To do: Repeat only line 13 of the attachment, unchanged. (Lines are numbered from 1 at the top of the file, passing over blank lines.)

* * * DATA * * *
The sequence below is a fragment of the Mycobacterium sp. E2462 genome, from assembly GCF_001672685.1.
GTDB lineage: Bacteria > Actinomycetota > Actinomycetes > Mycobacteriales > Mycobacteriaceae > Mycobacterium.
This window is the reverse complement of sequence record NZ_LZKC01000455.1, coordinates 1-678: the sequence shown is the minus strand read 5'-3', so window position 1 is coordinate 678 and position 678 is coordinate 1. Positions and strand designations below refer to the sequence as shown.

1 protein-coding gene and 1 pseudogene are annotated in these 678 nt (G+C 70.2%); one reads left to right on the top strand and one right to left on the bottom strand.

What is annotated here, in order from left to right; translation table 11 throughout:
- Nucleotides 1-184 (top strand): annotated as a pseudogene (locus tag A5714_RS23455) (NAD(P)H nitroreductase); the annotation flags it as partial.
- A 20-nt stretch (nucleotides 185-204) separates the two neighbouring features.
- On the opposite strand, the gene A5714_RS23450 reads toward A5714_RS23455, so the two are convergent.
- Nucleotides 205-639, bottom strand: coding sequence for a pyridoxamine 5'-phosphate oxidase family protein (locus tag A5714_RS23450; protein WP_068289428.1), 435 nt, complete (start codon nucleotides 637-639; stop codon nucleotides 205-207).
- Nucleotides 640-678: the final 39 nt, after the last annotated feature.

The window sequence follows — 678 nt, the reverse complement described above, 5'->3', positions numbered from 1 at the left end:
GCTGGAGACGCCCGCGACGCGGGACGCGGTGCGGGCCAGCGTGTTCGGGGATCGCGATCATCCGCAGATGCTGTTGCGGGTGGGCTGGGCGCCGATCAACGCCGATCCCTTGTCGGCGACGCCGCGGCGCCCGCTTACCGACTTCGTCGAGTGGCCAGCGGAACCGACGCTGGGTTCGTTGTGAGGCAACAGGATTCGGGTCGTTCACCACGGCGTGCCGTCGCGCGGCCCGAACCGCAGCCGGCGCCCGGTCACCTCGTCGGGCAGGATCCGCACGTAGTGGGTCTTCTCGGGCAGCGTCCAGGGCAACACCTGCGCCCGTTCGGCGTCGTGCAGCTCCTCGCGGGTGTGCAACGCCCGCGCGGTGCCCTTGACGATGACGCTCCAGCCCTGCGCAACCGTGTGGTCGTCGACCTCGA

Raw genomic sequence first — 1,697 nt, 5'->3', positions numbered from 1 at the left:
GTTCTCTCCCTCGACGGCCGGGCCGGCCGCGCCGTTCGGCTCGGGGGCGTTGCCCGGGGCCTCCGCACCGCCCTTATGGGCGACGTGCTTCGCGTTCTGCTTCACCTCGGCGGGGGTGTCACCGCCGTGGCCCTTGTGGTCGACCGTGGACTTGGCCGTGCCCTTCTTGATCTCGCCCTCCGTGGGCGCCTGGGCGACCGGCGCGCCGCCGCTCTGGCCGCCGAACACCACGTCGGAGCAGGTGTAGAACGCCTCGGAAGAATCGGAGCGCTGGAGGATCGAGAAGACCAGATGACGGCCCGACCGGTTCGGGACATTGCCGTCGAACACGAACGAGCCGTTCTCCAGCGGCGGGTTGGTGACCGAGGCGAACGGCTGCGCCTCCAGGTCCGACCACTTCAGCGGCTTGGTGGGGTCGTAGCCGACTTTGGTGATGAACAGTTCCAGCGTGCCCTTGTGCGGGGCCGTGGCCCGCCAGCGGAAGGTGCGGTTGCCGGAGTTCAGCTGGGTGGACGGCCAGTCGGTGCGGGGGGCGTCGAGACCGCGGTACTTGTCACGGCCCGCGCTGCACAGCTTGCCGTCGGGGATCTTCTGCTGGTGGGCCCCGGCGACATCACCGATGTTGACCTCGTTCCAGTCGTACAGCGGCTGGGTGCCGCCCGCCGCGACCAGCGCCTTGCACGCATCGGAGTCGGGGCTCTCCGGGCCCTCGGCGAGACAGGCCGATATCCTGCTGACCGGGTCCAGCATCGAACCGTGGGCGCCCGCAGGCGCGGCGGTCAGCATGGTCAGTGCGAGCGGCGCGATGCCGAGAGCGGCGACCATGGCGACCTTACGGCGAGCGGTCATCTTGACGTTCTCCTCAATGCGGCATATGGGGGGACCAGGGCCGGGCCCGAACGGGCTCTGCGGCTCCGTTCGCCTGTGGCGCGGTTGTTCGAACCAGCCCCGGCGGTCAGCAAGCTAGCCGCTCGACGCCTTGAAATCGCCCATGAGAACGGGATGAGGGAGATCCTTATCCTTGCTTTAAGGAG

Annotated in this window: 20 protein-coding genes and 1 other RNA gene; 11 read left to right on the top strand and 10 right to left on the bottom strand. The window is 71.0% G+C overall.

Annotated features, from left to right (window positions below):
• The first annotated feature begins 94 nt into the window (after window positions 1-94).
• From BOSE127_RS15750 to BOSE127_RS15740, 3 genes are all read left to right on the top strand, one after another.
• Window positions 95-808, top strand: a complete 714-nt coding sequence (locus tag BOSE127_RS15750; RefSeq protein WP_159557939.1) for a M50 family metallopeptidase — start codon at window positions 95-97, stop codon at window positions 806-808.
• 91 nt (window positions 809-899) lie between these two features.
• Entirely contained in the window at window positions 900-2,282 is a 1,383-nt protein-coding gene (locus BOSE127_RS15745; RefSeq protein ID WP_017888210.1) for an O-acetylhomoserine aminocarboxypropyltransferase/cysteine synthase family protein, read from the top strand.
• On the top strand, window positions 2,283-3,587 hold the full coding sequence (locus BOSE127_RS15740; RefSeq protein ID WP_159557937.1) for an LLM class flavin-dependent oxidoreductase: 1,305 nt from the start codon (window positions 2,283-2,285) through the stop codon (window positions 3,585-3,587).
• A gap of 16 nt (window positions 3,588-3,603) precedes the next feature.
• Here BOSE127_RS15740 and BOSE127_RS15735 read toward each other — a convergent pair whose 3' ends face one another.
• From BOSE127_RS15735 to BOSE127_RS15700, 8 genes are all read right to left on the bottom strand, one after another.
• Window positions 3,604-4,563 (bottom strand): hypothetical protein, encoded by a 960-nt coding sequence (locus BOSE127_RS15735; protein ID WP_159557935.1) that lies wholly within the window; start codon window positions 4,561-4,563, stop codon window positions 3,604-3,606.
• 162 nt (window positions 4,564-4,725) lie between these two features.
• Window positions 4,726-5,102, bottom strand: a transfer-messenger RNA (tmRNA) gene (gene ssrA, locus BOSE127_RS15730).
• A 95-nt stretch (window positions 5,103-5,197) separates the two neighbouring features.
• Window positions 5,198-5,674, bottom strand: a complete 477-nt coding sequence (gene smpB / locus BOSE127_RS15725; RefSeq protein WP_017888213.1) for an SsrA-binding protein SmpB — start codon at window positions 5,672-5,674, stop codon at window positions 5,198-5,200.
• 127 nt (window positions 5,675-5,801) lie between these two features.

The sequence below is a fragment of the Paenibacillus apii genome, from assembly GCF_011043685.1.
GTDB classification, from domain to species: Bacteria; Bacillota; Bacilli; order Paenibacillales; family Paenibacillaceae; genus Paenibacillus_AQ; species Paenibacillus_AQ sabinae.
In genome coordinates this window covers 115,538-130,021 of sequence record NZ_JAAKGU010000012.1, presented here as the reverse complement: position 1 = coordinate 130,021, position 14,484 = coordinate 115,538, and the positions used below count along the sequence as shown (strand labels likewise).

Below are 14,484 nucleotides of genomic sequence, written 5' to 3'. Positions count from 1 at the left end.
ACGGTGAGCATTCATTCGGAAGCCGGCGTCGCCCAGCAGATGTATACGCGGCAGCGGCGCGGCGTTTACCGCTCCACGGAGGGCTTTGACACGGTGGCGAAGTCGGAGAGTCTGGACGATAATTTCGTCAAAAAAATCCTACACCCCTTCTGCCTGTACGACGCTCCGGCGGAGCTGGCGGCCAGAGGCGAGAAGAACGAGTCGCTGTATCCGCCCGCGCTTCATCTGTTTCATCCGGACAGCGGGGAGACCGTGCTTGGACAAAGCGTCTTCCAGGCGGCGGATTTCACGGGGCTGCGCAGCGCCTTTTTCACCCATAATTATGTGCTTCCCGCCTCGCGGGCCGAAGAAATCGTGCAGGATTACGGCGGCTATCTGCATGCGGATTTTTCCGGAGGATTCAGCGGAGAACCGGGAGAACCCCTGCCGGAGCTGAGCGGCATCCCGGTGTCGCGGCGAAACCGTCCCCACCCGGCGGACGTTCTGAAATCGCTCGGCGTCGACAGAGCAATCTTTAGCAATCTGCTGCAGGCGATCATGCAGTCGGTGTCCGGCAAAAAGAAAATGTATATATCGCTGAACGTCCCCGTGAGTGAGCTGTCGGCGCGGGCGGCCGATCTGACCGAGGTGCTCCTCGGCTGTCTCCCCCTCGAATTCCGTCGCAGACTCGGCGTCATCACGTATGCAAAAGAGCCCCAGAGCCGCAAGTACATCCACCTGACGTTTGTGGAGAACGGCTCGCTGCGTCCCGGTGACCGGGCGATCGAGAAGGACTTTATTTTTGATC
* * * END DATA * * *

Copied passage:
Raw genomic sequence first — 1,697 nt, 5'->3', positions numbered from 1 at the left: